My mother used to tell me after the birth of my first son, “You’ve got it easy.” I have to admit I found this piece of information a bit irritating. The truth is, I really did have it easy. My baby was generally quiet, content and met all the developmental milestones on time. Then he turned into a toddler and his brother came along.

I have a vivid memory of being at the mall with my two boys, ages 2 and 3. I think I just wanted to look for some new curtains. We weren’t there long but by the end of the shopping trip I was carrying two screaming children out of the store, one under each arm like footballs. Not my most glorious parenting moment. 

I have quite a few of these unglamorous parenting memories now that my children are in their early twenties. Most parents do. Many of these baffling behavioral conflicts with my children occurred when they were toddlers and preschoolers. During the early years we get used to our children needing us and we sometimes forget that children begin the long journey to adult independence during the toddler and preschool years by starting to have a will of their own.

Children learn from their environment. Maria Montessori called the young child’s ability to pick up information from her environment the ‘Absorbent Mind’. We often hear people talking about children ‘soaking up information like a sponge’. It’s the same thing. Young children have a special ability to learn things unconsciously. It is the only time in our lives that we can and do.

Children also want to be independent beings from the time they begin to scoot across the floor. It is our job as parents and caregivers to help our children become competent, self-disciplined and independent by providing them with a safe and nurturing environment. We need to make sure we understand our children’s development (cognitive and physical) in order to provide them with the proper tools at the proper time.

Parenting is a long term commitment (I’ve been doing it for 22 years, I should know!). As our children grow and change and we struggle to keep up, having a few ‘tricks of the trade’ in our back pocket will help make those rough times more manageable. The book Positive Discipline for Preschoolers  by Nelsen, Erwin and Duffy is a great place to start. So what is Positive Discipline?

  • Mutual respect
  • Understanding the belief behind the behavior
  • Effective Communication
  • Understanding a child’s world
  • Discipline that teaches
  • Focusing on solutions instead of punishment
  • Encouragement
  • Children do better when they feel better

This is quite a list! In the next few weeks and months I’ll expand on these key points to help you better understand how to help your children. For now, let me give you an example from this past year.

Susan (age 4) entered my preschool classroom in tears one morning. The 8th grader who walked her from her car told her, “You’re ok.” The teacher next door gave her a sticker to help her feel better. She was sobbing so she clearly wasn’t ok and wasn’t feeling better. When she entered the room I took her into my lap  and we had this conversation:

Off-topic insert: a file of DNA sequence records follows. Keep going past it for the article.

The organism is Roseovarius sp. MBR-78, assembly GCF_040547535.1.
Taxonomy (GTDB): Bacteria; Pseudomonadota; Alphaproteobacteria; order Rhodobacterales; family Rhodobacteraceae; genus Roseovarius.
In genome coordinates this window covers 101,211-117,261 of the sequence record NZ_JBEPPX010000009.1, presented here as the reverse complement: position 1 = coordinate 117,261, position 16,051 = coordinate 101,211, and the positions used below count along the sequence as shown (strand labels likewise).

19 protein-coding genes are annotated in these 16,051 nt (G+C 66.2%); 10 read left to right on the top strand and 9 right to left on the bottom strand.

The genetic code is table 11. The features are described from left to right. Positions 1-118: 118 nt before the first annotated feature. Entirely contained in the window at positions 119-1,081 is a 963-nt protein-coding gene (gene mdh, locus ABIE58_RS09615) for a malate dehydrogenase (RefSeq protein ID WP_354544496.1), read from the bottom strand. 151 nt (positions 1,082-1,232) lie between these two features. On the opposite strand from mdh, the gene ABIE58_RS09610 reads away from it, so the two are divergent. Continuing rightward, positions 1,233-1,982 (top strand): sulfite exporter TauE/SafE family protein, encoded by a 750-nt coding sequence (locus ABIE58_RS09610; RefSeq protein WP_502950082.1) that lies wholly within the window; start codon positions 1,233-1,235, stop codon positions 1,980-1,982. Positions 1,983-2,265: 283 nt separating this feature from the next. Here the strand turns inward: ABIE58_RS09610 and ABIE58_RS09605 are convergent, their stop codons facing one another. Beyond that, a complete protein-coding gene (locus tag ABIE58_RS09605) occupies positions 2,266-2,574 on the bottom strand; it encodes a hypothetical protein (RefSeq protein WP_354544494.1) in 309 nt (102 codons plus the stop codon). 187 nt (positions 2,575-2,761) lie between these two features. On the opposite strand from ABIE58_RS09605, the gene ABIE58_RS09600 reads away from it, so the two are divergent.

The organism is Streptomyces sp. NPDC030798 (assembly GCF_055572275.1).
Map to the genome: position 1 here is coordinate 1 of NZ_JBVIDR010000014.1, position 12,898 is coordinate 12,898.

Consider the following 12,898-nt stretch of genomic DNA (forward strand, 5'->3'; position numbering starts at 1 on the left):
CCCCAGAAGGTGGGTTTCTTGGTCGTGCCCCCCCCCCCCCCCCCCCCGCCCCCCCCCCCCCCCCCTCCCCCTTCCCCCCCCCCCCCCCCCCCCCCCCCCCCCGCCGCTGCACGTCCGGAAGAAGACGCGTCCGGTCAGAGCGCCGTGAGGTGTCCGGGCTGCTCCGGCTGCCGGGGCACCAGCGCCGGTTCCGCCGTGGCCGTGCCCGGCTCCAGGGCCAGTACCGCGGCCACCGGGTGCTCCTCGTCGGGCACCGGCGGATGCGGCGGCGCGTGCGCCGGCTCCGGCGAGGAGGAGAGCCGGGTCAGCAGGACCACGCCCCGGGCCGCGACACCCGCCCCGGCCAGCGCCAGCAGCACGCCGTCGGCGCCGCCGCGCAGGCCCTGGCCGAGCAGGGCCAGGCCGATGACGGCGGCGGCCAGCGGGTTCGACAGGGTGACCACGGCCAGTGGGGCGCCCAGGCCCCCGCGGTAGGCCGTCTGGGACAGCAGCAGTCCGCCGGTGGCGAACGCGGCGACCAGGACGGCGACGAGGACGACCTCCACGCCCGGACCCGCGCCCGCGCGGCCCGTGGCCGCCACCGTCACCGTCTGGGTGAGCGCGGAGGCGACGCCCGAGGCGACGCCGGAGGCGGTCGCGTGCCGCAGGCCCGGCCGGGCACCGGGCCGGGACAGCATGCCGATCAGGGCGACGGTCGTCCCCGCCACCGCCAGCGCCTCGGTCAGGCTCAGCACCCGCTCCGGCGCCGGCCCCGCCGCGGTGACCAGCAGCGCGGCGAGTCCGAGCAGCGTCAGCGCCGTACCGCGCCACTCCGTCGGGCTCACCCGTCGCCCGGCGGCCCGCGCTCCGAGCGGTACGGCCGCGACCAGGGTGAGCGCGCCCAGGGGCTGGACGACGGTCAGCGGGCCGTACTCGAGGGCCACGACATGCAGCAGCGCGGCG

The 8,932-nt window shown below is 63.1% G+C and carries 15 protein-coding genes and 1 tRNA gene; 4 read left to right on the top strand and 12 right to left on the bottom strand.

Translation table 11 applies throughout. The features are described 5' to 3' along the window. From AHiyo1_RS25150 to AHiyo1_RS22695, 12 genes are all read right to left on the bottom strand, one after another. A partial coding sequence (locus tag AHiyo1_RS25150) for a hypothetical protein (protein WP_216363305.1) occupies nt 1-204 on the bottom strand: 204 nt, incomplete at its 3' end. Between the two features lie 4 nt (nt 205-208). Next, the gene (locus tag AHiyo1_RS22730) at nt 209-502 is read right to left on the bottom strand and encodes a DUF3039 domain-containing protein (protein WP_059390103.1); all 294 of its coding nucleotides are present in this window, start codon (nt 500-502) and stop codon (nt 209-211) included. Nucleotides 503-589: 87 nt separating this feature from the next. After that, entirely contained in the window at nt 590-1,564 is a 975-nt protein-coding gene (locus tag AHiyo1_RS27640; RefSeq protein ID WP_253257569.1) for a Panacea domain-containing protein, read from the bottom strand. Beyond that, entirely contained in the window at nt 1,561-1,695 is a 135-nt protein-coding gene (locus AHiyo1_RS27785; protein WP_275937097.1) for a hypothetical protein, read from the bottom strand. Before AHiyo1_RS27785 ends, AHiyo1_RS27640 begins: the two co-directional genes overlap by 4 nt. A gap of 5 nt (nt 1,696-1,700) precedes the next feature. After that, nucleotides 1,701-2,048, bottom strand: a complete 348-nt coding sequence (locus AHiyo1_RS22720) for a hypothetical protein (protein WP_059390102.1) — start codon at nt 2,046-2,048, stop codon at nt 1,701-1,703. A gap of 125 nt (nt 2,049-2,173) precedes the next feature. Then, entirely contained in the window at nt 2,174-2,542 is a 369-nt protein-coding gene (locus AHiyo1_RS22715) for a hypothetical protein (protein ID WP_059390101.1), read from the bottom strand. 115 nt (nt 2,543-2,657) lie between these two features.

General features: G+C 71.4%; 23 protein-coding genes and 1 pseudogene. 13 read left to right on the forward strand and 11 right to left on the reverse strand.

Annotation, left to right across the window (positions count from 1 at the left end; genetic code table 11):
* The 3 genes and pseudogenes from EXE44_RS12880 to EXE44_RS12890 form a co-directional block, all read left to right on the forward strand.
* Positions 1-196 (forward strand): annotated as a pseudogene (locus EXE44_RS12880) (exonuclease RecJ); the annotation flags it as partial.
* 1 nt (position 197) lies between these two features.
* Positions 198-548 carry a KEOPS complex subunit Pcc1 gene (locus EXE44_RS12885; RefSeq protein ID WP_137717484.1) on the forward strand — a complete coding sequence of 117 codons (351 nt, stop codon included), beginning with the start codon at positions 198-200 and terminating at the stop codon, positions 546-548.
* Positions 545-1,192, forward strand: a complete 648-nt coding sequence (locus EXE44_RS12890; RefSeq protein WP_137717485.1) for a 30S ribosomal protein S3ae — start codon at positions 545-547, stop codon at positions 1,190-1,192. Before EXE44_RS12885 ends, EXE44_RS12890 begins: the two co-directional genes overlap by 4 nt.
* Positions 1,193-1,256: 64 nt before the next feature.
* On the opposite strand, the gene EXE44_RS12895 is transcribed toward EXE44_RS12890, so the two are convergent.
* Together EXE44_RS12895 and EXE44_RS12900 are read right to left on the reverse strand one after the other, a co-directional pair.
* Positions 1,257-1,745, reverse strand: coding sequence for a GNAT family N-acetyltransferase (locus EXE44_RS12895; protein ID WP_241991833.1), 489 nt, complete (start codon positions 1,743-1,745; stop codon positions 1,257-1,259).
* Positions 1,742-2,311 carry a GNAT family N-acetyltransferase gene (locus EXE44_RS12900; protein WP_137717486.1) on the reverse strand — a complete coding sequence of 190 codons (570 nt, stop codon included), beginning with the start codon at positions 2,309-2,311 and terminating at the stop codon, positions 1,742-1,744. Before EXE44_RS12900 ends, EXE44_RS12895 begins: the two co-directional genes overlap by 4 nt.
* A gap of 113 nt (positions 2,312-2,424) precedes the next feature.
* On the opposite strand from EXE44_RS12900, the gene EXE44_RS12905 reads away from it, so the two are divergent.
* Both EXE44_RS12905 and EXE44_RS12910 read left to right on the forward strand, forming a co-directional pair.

“You look so sad. Can you tell me what happened?”

(Through her sobs) “My grandma unbuckled my car seat.”

“Oh, you are sad because your grandma unbuckled your car seat and you wanted to do it yourself.”


“I can tell that makes you very sad.”


“I know you know how to unbuckle your carseat yourself.”

“I do.” (sobs have ceased)

“What could you say to your grandma next time?”

“I could tell her I want to unbuckle my carseat.”

“That sounds like a good solution. Would you like me to walk with you to the coat closet so you can hang up your coat and backpack?”

“Yes!” And our day went merrily on it’s journey.

This interaction might not seem like discipline in the traditional sense of the word. Let’s break it apart a little. I have to admit that when my children were young my response to them in this situation might have been more like the 8th grader’s. ‘You’re ok.’ After all, this situation isn’t really a big deal. Who cares about the car seat unbuckling. Grandma was probably in a hurry. Well…Susan cared. In her 4 year-old world buckling and unbuckling her car seat is a big deal. She probably hasn’t been able to do it for  very long and it makes her feel competent and independent and just like her older brothers when she does it. We call that self esteem. And someone (not on purpose, of course) took that away from her. The teacher who gave her a sticker did so out of love and concern. She wanted to be able to make the child feel better because it hurts us when someone we care about is hurting. Unfortunately, we can not resolve issues and emotions through gifting. It doesn’t get to the root of the problem. Using the tenets of Positive Discipline paired with the Montessori philosophy shows us that by understanding the belief behind the behavior, treating the child with respect, understanding her world (and developmental stage) and providing her with empathy allowed her to feel heard and understood and ultimately to get on with her day. She also had a possible solution for the next time!

I have experiences like this with my young students all the time. I’m sure you can relate! By using Positive Discipline within our families we will not eliminate frustrations or tantrums but we will have the tools to handle them with confidence and to help our children become confident and capable.

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